Cortland County Legislators will begin the process of redrawing legislative districts, following and based on the results of the 2020 Census.
Trisha Jesset, the county’s planning director, presented the numbers from the census and guidelines the county must meet in order to meet the necessary population for each district.
According to the census information provided to Jesset, the population in the county has gone from 49,336 (in 2010) to 46,809 (in 2020). It’s a 5.12% decrease in population in the span of a decade for the county.
“This data is really important because it’s kind of a basis for a lot of funding allocations, development, opportunities, and things like redistricting,” Jesset said.
Back on Oct. 27 of this year, Gov. Kathy Hochul signed legislation to “equalize populations in each district,” Jesset said. She added that the legislation requires each county in New York state to “redistrict using the census guidelines put forward.”
Jesset provided a list of “redistricting rules” for each county in the state. The top of the list is more of a priority, while the bottom of the list is less of a priority, she added.
The list is as follows:
- Be as nearly equal in population as is practicable; the difference between the most and least populated district shall not exceed 5% of the mean of all districts
- Redistricting is not to be drawn with the intent or result of denying or abridging the equal opportunity of racial or language minority groups
- Consist of contiguous territory
- Be as compact in form as practicable
- Redistricting is not to be drawn to discourage competition or to favor/disfavor incumbents or political parties
- Consider existing district cores, political subdivisions and communities of interest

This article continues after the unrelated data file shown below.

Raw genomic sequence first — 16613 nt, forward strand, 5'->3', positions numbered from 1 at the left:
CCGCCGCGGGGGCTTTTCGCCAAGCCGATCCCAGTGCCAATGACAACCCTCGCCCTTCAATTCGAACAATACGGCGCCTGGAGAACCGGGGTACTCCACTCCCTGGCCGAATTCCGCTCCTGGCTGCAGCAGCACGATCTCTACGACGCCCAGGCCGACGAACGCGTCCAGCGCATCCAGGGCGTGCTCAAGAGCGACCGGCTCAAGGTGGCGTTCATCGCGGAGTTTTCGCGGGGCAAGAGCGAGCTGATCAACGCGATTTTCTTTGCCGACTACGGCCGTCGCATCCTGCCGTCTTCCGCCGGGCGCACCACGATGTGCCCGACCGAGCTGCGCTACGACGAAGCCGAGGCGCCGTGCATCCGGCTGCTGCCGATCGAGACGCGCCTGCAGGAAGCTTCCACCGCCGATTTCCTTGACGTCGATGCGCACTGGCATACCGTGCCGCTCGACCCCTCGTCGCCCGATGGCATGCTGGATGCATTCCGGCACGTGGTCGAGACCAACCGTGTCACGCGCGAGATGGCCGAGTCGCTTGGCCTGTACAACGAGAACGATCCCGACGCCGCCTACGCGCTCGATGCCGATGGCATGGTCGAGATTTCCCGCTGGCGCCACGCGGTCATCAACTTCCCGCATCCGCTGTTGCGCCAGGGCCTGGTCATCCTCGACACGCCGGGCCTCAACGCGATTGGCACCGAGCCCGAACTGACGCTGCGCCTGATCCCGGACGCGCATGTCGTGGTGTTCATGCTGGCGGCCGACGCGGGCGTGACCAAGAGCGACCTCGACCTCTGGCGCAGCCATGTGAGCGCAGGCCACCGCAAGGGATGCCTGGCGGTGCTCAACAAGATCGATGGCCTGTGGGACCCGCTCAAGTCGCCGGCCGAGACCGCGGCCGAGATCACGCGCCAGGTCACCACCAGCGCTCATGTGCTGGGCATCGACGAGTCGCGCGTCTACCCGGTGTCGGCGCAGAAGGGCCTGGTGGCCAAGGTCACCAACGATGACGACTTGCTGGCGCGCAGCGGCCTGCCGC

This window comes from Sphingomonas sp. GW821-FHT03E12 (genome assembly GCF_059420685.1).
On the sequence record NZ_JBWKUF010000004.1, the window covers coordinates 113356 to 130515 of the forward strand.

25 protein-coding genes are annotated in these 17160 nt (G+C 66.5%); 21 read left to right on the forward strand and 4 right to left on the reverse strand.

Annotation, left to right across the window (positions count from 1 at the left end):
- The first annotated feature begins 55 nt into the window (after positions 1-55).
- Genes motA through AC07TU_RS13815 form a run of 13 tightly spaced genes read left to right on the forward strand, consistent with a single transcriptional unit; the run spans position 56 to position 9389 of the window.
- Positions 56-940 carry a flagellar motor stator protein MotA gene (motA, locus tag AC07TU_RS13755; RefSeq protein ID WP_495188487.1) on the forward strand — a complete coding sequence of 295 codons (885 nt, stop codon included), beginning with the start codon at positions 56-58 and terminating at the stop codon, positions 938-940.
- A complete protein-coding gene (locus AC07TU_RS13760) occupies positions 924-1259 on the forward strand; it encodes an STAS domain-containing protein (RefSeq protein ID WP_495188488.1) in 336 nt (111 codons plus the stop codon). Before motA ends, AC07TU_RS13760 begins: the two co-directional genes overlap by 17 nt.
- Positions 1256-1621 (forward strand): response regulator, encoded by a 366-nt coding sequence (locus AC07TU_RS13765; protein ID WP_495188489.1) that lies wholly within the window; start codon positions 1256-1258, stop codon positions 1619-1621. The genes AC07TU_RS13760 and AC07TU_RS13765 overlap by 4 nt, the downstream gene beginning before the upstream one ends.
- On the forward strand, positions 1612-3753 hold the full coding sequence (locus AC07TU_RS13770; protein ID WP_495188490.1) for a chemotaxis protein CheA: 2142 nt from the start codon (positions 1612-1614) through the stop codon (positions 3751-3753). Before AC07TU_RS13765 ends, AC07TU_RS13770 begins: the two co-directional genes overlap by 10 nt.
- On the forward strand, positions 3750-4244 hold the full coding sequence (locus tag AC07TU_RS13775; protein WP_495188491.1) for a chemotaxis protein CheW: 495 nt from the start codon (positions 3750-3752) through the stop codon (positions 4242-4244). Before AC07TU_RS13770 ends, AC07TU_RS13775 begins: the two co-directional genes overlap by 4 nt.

- No villages, cities or towns except those having more than 40% of a full ratio for each district shall be divided
- Be formed so as to promote the orderly and efficient administration of elections
Jesset noted that Cortland County currently has 17 legislative districts, with an average population of 2,753 in each district. The statewide average is 14 districts, with an average population of 6,123.
“No matter what we do, we’re going to have to show a change,” Jesset said.
Jesset also provided a timeline on the process of redrawing legislative districts in the county. It started with census data starting to be collected in April of 2020, followed by census data being released on Aug. 12 of this year.
The rest of the timeline is as follows:
- Redistricting commission appointed (within six months of census data released)
- Options presented to redistricting commission
- Commission submission of local law to county legislature
- Public hearing on recommendations
- Adoption of local law by full county legislature (within three months of submission)
- Information submitted to county board of elections
- Proposed local law put into referendum on ballot for 2022 county election
Jesset’s presentation and discussion of the impending redistricting of Cortland County can be seen here (Presentation and discussion goes from 1:20 to 34:50).